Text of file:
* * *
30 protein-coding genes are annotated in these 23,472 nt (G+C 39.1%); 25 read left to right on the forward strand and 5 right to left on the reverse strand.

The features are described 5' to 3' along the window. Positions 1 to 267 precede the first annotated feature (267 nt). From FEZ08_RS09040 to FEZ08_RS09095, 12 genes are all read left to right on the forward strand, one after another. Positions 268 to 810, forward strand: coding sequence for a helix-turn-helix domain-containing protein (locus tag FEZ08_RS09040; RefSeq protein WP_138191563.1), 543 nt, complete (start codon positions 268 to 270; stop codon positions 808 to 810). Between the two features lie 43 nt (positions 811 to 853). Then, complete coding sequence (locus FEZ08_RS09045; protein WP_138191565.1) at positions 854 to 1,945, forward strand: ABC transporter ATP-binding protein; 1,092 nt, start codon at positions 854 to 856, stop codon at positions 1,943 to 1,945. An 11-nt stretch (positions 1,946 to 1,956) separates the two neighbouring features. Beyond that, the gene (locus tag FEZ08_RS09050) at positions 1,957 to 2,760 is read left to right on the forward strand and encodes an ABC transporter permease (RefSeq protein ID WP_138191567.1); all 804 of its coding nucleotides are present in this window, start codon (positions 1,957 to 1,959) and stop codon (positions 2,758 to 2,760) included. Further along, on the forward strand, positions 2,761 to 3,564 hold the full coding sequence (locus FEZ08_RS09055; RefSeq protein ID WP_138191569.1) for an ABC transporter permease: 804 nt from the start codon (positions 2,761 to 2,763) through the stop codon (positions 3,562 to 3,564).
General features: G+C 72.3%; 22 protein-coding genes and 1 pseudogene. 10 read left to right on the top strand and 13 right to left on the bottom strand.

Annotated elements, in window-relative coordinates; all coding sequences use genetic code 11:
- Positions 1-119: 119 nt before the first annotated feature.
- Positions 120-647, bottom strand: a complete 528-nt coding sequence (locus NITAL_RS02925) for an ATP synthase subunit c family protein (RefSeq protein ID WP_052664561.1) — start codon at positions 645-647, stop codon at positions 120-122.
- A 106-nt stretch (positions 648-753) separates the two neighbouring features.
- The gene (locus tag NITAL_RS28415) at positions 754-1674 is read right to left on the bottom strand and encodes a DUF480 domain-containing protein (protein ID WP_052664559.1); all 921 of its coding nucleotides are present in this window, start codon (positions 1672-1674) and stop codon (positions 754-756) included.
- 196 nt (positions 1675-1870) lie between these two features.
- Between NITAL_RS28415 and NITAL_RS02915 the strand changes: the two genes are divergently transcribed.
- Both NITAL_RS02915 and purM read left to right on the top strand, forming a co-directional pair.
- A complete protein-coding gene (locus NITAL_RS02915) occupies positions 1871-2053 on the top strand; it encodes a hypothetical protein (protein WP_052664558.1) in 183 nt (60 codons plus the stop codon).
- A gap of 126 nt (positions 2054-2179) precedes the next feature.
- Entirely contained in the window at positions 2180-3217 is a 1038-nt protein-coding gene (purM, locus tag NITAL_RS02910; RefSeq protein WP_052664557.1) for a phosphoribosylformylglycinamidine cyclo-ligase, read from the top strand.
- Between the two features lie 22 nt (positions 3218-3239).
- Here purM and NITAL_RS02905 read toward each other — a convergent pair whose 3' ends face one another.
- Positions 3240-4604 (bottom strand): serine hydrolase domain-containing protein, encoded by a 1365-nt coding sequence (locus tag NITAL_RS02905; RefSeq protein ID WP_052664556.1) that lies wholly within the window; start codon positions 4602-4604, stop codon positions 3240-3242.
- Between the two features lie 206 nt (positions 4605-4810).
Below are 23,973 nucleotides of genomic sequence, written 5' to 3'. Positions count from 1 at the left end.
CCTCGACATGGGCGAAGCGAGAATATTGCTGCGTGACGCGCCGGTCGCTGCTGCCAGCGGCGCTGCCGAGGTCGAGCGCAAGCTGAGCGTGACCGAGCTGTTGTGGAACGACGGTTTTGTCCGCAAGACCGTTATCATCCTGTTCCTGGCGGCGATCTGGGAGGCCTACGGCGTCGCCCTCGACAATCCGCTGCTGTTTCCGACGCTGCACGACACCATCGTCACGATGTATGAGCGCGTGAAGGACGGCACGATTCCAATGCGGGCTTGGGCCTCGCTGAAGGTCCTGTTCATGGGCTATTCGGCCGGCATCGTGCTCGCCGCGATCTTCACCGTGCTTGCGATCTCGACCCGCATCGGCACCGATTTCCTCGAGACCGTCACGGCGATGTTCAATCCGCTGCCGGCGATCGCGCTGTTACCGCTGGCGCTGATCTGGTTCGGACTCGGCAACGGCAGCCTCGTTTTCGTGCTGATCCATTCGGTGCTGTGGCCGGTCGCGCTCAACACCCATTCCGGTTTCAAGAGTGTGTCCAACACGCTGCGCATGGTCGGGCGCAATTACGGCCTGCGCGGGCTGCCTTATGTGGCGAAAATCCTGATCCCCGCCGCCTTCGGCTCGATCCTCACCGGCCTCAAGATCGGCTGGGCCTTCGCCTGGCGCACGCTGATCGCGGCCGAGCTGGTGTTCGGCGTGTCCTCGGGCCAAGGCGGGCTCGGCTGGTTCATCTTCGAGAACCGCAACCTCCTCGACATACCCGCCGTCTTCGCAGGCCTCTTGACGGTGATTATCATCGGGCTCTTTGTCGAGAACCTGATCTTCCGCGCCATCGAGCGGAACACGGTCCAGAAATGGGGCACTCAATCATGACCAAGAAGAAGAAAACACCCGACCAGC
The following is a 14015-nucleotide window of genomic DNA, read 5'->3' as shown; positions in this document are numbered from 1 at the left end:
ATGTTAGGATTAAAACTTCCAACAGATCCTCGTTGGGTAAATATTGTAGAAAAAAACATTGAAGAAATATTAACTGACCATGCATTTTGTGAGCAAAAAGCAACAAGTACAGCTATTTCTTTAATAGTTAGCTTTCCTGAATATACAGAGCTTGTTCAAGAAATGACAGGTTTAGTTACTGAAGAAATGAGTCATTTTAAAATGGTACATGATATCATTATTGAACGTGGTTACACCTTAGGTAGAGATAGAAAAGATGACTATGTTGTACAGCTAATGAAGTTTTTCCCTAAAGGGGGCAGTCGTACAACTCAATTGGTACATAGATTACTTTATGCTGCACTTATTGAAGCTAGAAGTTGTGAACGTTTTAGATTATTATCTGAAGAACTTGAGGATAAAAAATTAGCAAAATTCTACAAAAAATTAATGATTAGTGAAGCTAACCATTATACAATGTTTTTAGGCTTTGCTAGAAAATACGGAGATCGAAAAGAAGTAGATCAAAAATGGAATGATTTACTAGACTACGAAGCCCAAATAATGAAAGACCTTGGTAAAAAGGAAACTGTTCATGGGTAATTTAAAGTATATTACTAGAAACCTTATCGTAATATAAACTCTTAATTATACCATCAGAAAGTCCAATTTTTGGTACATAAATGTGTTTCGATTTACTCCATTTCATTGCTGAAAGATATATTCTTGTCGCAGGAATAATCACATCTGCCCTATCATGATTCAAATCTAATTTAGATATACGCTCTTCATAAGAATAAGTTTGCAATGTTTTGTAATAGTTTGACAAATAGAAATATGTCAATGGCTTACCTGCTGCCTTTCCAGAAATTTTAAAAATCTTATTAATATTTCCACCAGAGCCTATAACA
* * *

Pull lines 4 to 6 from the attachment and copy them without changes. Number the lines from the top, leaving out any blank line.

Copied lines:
Annotated elements, in window-relative coordinates; all coding sequences use genetic code 11:
- Positions 1-119: 119 nt before the first annotated feature.
- Positions 120-647, bottom strand: a complete 528-nt coding sequence (locus NITAL_RS02925) for an ATP synthase subunit c family protein (RefSeq protein ID WP_052664561.1) — start codon at positions 645-647, stop codon at positions 120-122.